While discussing an earthenware vessel in which sacrifices were cooked, the Torah (Vayikra 6:21) and the Gemara (Pesahim 30b) explain that such a vessel can not be cleansed by conventional immersion into a Mikve, and that only breaking the vessel will render the resultant pieces pure. By extension, the Shulhan Aruch (Orah Haim 451:1) says that an earthenware vessel in which hotHametz was cooked throughout the year cannot be koshered by Haga’ala(immersion into boiling water). Although Libun (heating with a flame) would technically work, there is a concern that one would not do it to a satisfactory level out of fear of bursting the vessel. However, placing such a vessel into a kiln, or nowadays, a self-cleaning oven, would render it kosher for Pesah, albeit with the risk of shattering. It should be noted that aforementioned laws apply to both glazed and unglazed earthenware.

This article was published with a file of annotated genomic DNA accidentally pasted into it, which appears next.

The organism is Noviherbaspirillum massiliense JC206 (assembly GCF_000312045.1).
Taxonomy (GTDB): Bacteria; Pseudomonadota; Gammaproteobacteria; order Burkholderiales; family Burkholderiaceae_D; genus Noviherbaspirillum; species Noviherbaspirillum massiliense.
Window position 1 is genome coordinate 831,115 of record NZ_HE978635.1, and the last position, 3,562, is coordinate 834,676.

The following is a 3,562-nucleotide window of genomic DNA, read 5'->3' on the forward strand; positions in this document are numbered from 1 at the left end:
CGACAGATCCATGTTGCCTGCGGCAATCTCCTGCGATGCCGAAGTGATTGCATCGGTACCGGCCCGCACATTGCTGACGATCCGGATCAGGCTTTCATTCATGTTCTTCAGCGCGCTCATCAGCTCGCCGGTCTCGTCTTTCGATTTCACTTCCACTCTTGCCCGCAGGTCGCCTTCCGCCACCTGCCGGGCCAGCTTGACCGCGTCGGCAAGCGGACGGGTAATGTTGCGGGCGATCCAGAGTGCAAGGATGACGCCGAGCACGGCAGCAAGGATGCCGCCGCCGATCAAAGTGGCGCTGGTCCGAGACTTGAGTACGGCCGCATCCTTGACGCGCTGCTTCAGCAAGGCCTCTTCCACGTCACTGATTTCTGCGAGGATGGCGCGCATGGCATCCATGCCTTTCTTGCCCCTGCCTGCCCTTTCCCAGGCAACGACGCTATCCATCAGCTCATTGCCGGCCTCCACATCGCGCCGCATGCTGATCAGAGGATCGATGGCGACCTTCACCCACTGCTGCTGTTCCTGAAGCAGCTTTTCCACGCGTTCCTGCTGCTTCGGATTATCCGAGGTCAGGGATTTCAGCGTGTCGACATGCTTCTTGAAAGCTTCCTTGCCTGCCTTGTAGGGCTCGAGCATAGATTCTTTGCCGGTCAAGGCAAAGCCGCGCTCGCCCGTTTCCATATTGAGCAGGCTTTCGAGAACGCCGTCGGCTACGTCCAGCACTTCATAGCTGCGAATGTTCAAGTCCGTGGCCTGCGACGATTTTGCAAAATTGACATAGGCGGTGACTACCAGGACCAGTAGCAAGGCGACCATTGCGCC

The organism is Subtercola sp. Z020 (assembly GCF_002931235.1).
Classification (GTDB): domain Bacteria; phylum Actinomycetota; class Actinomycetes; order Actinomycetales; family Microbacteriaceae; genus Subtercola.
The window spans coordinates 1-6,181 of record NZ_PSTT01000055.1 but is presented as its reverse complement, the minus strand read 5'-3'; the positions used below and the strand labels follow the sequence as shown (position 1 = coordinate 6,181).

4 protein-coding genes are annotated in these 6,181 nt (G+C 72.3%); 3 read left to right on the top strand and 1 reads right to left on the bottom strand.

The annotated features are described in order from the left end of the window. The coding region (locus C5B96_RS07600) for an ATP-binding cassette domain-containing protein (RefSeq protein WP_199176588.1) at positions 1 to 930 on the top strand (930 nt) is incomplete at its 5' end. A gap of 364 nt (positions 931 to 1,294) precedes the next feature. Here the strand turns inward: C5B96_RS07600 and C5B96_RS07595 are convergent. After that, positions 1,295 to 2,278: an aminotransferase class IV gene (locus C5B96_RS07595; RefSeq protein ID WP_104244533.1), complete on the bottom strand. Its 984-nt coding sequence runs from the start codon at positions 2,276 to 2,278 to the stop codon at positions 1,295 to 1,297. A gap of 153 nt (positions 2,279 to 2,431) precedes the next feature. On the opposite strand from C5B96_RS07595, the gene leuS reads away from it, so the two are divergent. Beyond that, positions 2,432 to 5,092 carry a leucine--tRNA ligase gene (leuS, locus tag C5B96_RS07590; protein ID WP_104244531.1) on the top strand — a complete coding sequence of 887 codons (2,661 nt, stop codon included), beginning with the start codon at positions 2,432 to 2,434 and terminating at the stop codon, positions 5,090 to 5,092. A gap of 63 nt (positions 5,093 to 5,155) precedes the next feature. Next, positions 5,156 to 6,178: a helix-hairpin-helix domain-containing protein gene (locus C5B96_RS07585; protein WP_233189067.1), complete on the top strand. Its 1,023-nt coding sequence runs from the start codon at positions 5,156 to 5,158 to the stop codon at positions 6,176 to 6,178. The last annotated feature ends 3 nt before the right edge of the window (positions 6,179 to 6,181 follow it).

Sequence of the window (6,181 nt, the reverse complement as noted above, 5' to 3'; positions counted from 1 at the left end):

Unlike porous earthenware which has the capacity of absorbing residual Hametz, the Shulhan Aruch (Orah Haim 451:26) rules that glass is not absorptive. Therefore, the Sephardic custom, including that of the Moroccan community, is that glass need only be cleaned for use on Pesah.
Summary: Unless one uses the heat of a self-cleaning oven, earthenware vessels cannot be koshered for Pesah. Glass vessels require no special koshering.